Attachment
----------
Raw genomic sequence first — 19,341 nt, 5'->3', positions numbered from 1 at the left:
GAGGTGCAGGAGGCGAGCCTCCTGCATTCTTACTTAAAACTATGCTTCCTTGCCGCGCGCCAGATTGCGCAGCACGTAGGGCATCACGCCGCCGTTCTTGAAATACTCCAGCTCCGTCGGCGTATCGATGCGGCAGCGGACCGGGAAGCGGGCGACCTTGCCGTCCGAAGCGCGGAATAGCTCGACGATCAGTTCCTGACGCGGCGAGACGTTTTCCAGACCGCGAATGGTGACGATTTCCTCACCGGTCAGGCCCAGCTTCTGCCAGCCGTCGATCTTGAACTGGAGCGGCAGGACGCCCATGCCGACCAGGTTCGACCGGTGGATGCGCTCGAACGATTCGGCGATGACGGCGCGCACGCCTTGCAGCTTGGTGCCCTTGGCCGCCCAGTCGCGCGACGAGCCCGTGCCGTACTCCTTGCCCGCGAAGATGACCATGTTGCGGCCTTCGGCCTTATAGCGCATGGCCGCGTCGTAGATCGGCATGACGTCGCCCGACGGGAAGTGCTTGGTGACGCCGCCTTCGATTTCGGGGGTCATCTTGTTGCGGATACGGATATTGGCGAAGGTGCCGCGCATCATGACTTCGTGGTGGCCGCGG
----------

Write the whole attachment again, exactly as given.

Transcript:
Raw genomic sequence first — 19,341 nt, 5'->3', positions numbered from 1 at the left:
GAGGTGCAGGAGGCGAGCCTCCTGCATTCTTACTTAAAACTATGCTTCCTTGCCGCGCGCCAGATTGCGCAGCACGTAGGGCATCACGCCGCCGTTCTTGAAATACTCCAGCTCCGTCGGCGTATCGATGCGGCAGCGGACCGGGAAGCGGGCGACCTTGCCGTCCGAAGCGCGGAATAGCTCGACGATCAGTTCCTGACGCGGCGAGACGTTTTCCAGACCGCGAATGGTGACGATTTCCTCACCGGTCAGGCCCAGCTTCTGCCAGCCGTCGATCTTGAACTGGAGCGGCAGGACGCCCATGCCGACCAGGTTCGACCGGTGGATGCGCTCGAACGATTCGGCGATGACGGCGCGCACGCCTTGCAGCTTGGTGCCCTTGGCCGCCCAGTCGCGCGACGAGCCCGTGCCGTACTCCTTGCCCGCGAAGATGACCATGTTGCGGCCTTCGGCCTTATAGCGCATGGCCGCGTCGTAGATCGGCATGACGTCGCCCGACGGGAAGTGCTTGGTGACGCCGCCTTCGATTTCGGGGGTCATCTTGTTGCGGATACGGATATTGGCGAAGGTGCCGCGCATCATGACTTCGTGGTGGCCGCGG